In last week's article, I highlighted a mug mat and mentioned a technique to add a continuous/loop binding to small projects. Since I had a question or two about this technique, I thought you might like to see how I add a binding to a small project, such as a 5" square mug mat.
Of course, there's always the option to make the backing a bit larger than the trimmed top and batting. Then fold the backing edges to the front. That works, but I think the folding and mitering can be tricky for a consistent finish.
So here's how I bind a small square or rectangular piece.
For this example, I used two 5" squares, one for the top and one for the bottom and a 5" square of fusible foam batting. For a quilt, I typically cut 2-1/4" strips for binding, but for something this size, I'm going with a 2" binding strip. That's the width.
To determine how long the binding strip needs to be, I measure the sides (5" for each side) and add them up. 4 sides at 5" long is 20". Then I add one binding width, or 2" to that. I trim my strip to 22" long. Last week, I mentioned adding twice the width of the binding to the perimeter - that's not correct!
I press the binding strip in half lengthwise, then I form a loop, without twisting, and connect the ends with a diagonal seam as shown.
I know this looks like it's twisted, but it's okay. . . .
For the mug mat, I fused the front and back materials to the fusible foam square. Then quilted lightly. To bind the mini quilt, I start adding the binding loop to the quilted mug mat, one side at a time, much like I would add binding to a full-sized quilt.
Using a 1/4" seam, I start sewing the binding onto the front of the mug mat starting about 2" or so from the first corner (under the red arrow head). See the photo below.
Then I miter the corner like any other binding. The arrow in the photo below shows where I'm fold the binding back onto itself toward the right at a 45-degree angle . . .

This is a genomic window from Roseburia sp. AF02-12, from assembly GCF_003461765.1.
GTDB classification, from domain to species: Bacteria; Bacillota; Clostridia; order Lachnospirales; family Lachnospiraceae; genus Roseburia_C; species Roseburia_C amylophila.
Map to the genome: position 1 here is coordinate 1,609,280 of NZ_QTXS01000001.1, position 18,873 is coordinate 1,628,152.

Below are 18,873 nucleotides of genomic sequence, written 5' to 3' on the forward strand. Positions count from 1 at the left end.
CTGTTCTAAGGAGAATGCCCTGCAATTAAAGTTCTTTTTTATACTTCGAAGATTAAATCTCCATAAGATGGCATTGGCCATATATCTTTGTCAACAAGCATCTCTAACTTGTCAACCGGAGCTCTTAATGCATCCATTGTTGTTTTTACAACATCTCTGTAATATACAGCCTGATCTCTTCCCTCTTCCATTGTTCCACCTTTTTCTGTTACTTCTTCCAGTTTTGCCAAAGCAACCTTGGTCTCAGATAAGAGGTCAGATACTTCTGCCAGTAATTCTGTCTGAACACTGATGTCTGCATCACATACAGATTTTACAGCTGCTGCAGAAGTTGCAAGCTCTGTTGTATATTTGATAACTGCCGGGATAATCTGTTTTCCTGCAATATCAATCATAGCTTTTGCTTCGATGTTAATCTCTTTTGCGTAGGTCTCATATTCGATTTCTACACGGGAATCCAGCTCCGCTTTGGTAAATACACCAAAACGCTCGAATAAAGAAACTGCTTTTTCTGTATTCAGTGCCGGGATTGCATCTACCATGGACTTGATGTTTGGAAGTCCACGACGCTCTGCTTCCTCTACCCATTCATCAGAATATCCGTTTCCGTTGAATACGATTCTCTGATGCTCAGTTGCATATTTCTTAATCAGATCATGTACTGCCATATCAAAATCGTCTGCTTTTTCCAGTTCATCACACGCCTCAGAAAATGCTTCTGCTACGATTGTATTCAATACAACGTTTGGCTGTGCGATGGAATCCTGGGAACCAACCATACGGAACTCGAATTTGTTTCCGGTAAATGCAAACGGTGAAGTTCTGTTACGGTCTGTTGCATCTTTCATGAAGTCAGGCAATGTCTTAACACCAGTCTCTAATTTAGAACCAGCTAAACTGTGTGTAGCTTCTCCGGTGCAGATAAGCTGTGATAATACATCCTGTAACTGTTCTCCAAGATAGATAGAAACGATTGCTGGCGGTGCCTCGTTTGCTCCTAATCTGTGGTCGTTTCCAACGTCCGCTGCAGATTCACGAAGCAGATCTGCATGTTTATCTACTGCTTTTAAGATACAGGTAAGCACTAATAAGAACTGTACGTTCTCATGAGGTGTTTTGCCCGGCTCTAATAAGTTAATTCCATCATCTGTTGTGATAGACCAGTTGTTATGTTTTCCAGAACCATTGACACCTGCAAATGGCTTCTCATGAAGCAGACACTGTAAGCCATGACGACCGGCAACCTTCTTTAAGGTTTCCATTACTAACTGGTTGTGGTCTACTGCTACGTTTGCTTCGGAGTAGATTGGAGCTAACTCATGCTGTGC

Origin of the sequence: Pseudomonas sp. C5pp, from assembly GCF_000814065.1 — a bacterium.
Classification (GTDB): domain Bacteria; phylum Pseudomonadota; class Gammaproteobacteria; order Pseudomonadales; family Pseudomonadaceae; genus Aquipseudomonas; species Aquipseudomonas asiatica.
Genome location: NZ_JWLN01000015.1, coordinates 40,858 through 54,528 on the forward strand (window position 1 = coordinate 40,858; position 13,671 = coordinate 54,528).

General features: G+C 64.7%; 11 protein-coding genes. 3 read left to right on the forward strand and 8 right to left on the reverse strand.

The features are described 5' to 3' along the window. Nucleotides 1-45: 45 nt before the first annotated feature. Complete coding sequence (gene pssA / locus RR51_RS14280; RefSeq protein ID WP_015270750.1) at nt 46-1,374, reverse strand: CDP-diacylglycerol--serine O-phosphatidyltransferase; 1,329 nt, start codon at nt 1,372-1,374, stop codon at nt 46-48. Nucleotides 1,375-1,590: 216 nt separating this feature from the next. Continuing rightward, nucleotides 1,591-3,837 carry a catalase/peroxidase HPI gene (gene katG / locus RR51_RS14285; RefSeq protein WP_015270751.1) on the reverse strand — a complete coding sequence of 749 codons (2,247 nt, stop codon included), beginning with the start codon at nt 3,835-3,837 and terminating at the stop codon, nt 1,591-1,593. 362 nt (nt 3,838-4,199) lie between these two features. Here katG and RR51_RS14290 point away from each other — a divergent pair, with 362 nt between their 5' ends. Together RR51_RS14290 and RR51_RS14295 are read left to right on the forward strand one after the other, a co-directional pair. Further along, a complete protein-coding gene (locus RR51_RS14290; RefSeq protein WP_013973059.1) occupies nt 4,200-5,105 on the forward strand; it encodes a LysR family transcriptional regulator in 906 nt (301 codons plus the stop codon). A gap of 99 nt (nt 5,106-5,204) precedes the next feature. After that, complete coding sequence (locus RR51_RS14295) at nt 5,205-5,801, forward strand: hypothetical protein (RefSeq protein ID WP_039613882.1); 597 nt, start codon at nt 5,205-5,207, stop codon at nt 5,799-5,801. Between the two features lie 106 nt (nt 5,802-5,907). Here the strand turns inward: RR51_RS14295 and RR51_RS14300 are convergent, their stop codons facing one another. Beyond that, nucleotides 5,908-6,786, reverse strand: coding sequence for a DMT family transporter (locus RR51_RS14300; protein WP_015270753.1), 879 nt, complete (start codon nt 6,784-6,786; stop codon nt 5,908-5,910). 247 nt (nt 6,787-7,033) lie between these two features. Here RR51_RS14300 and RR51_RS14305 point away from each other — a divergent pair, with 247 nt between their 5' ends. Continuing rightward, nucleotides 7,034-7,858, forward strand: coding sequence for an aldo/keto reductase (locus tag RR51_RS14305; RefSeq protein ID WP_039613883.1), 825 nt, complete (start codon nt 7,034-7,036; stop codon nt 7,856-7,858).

Then I fold the binding it back onto itself to the left at a 90-degree angle (below). Be sure that the 90-degree fold is even or just a *tiny* bit overlapping the corner edge of the quilted mug mat center.
Sew from the top edge to 1/4" away from the bottom edge, then miter again. Keep an accurate 1/4" seam for each side.
The true test will be when you're about to miter that last corner. The remaining binging should lie flat. And the last seem will meet at the point where you started sewing the first side, without any bulges, stretches, or ripples.
Turn the folded edge of the binding to the back, and secure it by hand, mitering the backside of the binding as you go.
There you have it.
By the way, this little 5" mug mat is a great way to use up fabric scraps and make handy little mug mats for gifts or for any room in your house. I like them for the water glass in the bathroom, or for the bedroom night stand. Kitchen table, desk for hot or cold beverages, under the teapot. . . the list goes on and on. The foam batting is entirely washable with little, if any shrinkage.
You can get a 6-pack of pre-cut fusible foam 5" squares here, if you like, then start creating.
Elizabeth Leonard says
I tried the continuous binding on a small wall hanging this afternoon! Great directions, it worked out just right! Thank you so much for this technique and your clear instructions.
This is a great lesson! I’m going to try it.
Karen Brouillette says
Do you think this method would work on an 8-sided hot mat? Each side measures 3 1/2”. I’d love to do be able to use this method. Is there any adjustment you would make?
I think it would, but I’d suggest testing with a similar sized shape made from a scrap quilt sandwich and scrap binding first.
Karen Brouillette says
Tried it today. Worked perfectly! Thanks for the tutorial.